Sunday, November 11, 2012

Why Are So Many Educators Flipping for TED-Ed?

Here's where it gets really interesting.

“A free and remarkable library of lessons worth sharing.” That’s the promise of the TED-Ed. And, like the site itself, the promise is an interactive, cooperative one that enables teachers worldwide to “use engaging videos to create customized lessons.”

You may have watched TED talks online. A non-profit organization dedicated to “Ideas Worth Spreading,” TED stands for Technology, Entertainment and Design. Until now, though, TED has been more of a static resource of virtual lectures by intelligent, creative, and remarkable people who most of us would wait in line to see in person.

TED-Ed isgeared toward teachers and gives educators the opportunity to interact with the content—to use and customize beautifully designed video lessons, TED talks and any other online video as springboards for classroom discussion. Oh, and it’s all for free.

TED-Ed offers nearly 100 free lessons. Created by educators and designed by renowned animators, they cover everything from string theory to music as language.

Each lesson is much more than just a great, short video. A “Quick Quiz” feature offers a multiple-choice test with real-time responses; a “Think” section provides open-ended questions, and a “Dig Deeper” section provides additional resources. And student engagement can be tracked online.

TED-Ed doesn’t stop there. Teachers can also use the online world to create new video lessons with any online video. Teachers can take advantage of the more than 900 TED talks online. They can riff on a YouTube video: one teacher used a parody of Gotye’s music video for Some Study That I Used to Know—a lesson encouraging students to get more out of school. Educators can even make their own videos and use TED-Ed’s platform to create an interactive lesson.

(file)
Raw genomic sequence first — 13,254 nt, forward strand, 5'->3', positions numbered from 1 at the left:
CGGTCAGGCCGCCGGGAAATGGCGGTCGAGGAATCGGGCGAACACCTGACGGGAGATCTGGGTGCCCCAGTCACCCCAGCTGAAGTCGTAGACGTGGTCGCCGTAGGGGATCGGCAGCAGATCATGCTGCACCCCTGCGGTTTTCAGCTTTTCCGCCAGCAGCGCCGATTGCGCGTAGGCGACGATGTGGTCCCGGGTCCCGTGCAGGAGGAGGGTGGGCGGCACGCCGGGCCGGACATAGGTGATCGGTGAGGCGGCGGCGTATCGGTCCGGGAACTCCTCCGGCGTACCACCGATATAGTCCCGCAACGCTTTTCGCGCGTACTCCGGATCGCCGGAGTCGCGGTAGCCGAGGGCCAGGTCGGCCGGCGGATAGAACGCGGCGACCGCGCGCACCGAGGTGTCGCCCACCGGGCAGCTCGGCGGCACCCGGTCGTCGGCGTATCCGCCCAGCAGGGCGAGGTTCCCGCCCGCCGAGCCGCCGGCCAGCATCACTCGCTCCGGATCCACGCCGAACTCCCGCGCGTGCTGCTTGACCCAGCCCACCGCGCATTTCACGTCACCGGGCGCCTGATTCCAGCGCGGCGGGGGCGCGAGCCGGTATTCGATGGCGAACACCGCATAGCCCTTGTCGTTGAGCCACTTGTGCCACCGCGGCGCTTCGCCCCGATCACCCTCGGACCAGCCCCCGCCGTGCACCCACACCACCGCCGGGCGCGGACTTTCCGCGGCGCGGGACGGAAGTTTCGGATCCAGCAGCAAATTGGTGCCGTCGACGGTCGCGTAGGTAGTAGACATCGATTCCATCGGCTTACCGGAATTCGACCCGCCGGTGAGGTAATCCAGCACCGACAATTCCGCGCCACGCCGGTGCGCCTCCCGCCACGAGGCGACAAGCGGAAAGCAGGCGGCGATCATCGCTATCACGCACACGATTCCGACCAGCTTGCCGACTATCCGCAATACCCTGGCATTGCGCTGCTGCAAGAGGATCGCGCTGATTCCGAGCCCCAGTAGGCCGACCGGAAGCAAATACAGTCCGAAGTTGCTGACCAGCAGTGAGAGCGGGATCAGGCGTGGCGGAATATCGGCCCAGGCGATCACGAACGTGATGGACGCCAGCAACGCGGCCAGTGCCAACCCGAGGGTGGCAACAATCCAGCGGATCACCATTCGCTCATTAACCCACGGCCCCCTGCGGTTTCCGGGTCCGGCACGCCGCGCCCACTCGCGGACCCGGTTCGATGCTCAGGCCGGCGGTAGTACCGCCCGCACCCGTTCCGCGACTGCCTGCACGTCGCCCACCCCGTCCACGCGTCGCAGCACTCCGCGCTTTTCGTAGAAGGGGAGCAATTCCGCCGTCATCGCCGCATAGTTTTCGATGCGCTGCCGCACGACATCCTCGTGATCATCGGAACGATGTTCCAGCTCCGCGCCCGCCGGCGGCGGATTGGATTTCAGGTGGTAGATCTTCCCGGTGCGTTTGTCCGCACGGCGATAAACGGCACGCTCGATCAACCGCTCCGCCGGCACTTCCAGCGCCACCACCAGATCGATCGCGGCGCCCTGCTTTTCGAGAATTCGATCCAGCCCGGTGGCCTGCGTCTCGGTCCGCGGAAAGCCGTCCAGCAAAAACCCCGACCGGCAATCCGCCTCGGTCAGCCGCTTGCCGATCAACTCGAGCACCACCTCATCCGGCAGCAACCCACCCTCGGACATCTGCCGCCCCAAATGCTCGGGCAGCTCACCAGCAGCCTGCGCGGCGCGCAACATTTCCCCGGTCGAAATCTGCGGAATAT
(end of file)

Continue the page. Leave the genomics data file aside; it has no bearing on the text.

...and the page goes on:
Flipped Lessons

It gets better: Teachers can “flip” existing lessons, customizing them to suit their needs. Each lesson comes with optional supplementary materials and the opportunity for educators to add their own information. Titles, introductions, and instructions can all be changed. Questions can be deleted from the Quick Quiz or added to the Think section. Educators can add their own resources to Dig Deeper. And once teachers have “flipped” a lesson, they can publish it to a unique URL, where they can measure the progress of individual students—and even inspire other educators. They can even nominate their creation to appear in TED-Ed’s online gallery of Best Flips.

Flipping is an important concept in this free online library. As the site explains, flipping refers not only to the fact that teachers can contextualize the lessons for their students, but also that they can “propel/catapult/slingshot the video lesson to a wider audience.”

Flipping also refers to a new idea in teaching. The Flip Teaching method is simply changing out the typical order of classroom work. Students watch video lectures at home (and remember, teachers can use TED-Ed to make sure students actually did watch), and then complete “homework” during school hours, when the teacher is there to assist. Salman Kahn, who’s pioneering this type of teaching, explains the concept and the power of interactive video in this fascinating TED talk:

The folks at TED-Ed are careful to say that flip teaching may not be a panacea for all of the problems facing today’s educators. But because it shows exciting potential, they’re making it easy for teachers to try it out for themselves. Let us know if you flip for TED-Ed.

Image source: TED-Ed

What are schools that have implemented 1-to-1 learning initiatives now experiencing? Evidence suggests they are outperforming peers, and even saving money. Consider the results these schools have achieved after prioritizing expanded student access to computers.

View the original article here

No comments:

Post a Comment